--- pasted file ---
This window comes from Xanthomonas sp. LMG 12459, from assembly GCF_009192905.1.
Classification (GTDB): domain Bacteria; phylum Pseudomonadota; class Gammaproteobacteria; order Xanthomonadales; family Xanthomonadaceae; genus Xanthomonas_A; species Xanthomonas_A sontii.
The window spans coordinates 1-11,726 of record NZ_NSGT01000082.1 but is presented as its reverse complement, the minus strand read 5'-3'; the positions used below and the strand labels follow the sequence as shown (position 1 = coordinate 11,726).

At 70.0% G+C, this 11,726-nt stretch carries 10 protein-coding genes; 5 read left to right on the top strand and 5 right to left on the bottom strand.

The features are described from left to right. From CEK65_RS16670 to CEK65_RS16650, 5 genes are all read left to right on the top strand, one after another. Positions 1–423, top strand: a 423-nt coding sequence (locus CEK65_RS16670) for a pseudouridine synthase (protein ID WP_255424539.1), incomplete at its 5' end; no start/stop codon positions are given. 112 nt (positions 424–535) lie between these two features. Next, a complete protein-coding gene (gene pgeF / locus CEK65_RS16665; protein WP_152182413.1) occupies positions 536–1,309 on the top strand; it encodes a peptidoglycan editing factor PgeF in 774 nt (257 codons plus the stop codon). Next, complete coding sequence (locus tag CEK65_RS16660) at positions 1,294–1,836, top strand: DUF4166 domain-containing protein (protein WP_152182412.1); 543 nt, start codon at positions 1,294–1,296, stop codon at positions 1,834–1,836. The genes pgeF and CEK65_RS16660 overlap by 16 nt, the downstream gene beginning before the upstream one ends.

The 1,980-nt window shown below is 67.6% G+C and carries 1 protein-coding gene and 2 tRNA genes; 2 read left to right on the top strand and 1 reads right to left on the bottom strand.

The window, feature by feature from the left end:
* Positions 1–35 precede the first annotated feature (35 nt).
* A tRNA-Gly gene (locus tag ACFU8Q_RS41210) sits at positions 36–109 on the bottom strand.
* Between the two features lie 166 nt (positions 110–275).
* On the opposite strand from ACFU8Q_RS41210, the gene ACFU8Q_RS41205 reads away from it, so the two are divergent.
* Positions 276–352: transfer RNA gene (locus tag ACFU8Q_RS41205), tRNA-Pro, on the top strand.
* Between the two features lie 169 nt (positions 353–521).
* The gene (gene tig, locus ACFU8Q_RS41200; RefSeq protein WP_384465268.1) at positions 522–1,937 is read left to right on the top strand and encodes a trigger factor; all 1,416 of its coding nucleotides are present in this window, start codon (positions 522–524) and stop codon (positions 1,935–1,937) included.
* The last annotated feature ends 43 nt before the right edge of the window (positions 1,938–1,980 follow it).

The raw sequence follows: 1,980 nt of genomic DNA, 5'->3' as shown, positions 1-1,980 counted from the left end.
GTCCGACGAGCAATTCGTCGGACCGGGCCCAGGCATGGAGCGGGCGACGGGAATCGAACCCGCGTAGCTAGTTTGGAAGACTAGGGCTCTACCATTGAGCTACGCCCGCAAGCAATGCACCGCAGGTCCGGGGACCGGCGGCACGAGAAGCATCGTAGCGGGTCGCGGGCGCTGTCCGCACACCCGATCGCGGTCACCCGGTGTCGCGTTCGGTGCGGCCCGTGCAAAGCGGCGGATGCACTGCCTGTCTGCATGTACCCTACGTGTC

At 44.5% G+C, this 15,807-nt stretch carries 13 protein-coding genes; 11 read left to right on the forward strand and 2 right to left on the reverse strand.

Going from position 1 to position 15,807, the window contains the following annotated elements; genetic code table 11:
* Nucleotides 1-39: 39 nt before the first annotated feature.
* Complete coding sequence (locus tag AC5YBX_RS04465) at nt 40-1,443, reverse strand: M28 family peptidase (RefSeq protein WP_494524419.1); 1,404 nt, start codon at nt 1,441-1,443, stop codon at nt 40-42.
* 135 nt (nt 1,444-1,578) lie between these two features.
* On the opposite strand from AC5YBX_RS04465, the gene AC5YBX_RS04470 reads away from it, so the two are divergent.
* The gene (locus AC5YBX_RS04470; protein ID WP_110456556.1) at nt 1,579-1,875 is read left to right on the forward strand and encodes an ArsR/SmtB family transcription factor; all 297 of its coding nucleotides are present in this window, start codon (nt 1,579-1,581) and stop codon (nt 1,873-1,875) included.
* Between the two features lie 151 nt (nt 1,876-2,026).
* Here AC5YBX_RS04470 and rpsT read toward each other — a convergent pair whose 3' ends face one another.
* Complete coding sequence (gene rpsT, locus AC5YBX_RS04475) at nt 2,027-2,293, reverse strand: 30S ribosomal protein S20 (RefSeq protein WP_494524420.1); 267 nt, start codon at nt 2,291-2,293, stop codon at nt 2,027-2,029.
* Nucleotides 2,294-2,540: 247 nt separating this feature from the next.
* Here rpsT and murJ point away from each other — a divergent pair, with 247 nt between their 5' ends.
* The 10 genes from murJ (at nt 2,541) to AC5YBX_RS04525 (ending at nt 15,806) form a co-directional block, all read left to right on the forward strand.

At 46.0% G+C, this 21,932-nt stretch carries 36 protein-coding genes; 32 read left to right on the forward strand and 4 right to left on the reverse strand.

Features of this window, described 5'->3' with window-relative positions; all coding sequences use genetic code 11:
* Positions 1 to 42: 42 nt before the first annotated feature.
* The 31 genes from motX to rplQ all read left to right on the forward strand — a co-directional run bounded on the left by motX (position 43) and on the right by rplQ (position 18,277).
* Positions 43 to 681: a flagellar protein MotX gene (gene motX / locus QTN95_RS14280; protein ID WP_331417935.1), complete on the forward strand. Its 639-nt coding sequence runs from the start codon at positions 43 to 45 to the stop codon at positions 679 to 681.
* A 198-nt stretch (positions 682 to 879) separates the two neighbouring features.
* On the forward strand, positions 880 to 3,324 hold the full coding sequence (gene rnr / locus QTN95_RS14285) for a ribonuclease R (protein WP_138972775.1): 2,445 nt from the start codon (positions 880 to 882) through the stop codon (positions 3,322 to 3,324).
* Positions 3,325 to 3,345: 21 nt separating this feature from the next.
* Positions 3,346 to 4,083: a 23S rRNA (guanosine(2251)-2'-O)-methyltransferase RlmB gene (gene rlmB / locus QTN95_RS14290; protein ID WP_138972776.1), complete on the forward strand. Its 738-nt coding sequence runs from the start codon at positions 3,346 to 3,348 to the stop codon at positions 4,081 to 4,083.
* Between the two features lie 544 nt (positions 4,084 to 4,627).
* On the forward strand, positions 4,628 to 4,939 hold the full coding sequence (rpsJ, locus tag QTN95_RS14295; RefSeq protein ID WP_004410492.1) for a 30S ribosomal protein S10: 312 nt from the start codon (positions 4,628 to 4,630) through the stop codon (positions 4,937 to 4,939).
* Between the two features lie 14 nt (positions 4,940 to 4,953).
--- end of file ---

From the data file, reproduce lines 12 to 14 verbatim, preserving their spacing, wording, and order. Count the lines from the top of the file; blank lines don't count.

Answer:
* Positions 276–352: transfer RNA gene (locus tag ACFU8Q_RS41205), tRNA-Pro, on the top strand.
* Between the two features lie 169 nt (positions 353–521).
* The gene (gene tig, locus ACFU8Q_RS41200; RefSeq protein WP_384465268.1) at positions 522–1,937 is read left to right on the top strand and encodes a trigger factor; all 1,416 of its coding nucleotides are present in this window, start codon (positions 522–524) and stop codon (positions 1,935–1,937) included.